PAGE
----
Should You Play With Short Pips?

They May be Small, But They're Dynamite!

Photo of TSP Spectol Short Pips
TSP Spectol Short Pips. © 2007 Greg Letts, licensed to, Inc.
Forum member Andrew Gooding shares his thoughts on what it takes to successfully use short pimples in table tennis.

A lot of people wonder if they should play with short pips. Before I discuss this question, let me give a little background on myself. I began playing as a shakehander, but soon switched to penhold style, initially as a single-sided Japanese/Korean-style player with inverted and more recently as a Chinese style penholder with short pips on the forehand and inverted on the backhand (the RPB grip).

Since I switched to short pips my consistency has gone up and the quicker style and shorter stroke feels more natural, but they aren't for everyone. Keep in mind that I switched from inverted rubber and someone who is going from long/medium pips to short pips may need other adjustments.

Why Are You Thinking About Using Short Pips?

I see people who are considering switching to short pips as falling into one of two camps. The first camp are those who are trying to cover up a weakness in reading spin and think short pips is an easy way to return serve. For this first group I don't think short pips are a very good option as short pips still react to spin and misreading say topspin to underspin will still lead to a pop up and easy kill. Short pips take a good deal of concerted effort to play well and shouldn't be seen as an easy way out. They have strengths, but also some weaknesses.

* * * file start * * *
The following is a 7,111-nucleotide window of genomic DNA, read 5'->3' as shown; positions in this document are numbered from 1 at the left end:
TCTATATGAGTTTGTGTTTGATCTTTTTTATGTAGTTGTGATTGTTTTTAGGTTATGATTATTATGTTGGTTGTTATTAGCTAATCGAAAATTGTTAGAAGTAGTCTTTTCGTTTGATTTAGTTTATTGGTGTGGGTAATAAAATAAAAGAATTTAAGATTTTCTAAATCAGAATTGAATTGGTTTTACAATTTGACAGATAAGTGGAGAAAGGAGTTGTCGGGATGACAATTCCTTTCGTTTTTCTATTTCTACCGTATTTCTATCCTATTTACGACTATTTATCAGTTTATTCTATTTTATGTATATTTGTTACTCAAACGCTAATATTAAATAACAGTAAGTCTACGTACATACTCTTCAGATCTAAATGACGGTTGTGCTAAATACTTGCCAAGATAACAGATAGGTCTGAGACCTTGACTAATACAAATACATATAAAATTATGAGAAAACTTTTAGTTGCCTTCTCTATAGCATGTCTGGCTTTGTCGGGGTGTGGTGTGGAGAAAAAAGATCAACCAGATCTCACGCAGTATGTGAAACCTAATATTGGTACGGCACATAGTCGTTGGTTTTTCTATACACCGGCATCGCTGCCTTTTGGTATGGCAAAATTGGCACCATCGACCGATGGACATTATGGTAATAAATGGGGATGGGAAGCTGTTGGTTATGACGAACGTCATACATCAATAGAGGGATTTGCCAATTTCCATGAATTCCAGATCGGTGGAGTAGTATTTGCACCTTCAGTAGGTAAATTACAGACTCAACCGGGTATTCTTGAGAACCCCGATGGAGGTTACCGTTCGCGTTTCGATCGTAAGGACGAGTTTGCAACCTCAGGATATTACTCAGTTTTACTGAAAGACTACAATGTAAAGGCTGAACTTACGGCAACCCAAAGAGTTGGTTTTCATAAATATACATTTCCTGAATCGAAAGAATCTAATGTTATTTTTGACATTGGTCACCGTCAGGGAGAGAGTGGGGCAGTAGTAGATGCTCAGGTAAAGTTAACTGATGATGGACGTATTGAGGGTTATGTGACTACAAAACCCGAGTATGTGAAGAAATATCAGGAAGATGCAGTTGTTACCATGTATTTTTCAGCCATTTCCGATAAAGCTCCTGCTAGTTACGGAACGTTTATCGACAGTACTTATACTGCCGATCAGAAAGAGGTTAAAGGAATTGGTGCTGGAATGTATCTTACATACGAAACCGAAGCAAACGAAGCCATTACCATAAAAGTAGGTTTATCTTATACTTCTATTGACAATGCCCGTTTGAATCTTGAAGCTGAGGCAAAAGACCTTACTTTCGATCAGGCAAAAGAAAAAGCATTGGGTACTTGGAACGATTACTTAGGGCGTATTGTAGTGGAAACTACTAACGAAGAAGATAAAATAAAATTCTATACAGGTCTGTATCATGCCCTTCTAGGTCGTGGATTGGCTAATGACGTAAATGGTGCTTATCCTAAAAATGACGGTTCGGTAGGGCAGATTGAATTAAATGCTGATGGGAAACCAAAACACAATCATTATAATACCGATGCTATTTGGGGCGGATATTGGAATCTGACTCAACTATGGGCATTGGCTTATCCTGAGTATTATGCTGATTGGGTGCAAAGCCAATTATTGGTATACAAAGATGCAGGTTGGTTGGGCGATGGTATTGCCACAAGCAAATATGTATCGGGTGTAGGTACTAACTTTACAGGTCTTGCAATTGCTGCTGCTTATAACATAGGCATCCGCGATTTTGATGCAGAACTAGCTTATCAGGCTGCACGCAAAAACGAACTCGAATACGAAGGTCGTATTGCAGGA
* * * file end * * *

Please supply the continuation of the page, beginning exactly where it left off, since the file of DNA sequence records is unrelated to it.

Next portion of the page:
The second group of those thinking of switching to short pips are those who smash rather than loop to finish the point and base their game on quickness rather than on spin.

They will generally block in defense rather than backing away from the table and topspinning the ball. They will look for opportunities to add to their opponent's spin, rather than simply cancelling it. Hitters, quick close to the table players and hardbat players are good candidates for short pips.

Short Pips. Whoa! What Are They Good For?

The number one thing short pips are good at is hitting through spin. Take advantage of this by setting up and preparing for high balls which you should hit straight through with only enough topspin to keep them on the table. Always be ready for the high ball and keep in mind that with good timing and footwork as the ball doesn't have to be that high for a winning shot.

The second thing short pips are good at is blocking as they are less affected by incoming spin. If you block with short pips you'll need to open your bat (compared with inverted) and push forward. The ball will come back very flat and you can vary spin as well, putting sidespin or underspin as well as topspin. The best two blockers in the U.S. both use short pips, David Zhuang many-time U.S. champion and Gao Jun #11 in the world. He Zhi Wen, a 43 year old short pips penhold blocker eliminated defending World Champion Werner Schlager in 2005.

A third thing short pips are good at is serve return. However, if you try to use short pips like either long pips or inverted you'll be disappointed. Short pips are affected by incoming spin, so you can't just stick your paddle out there (as with some long pips) to return the ball.

You'll need to be more active. Conversely if you try to cancel the incoming spin (pushing a push as with inverted) that will give your opponent a relatively spinless ball that may be easy pickings.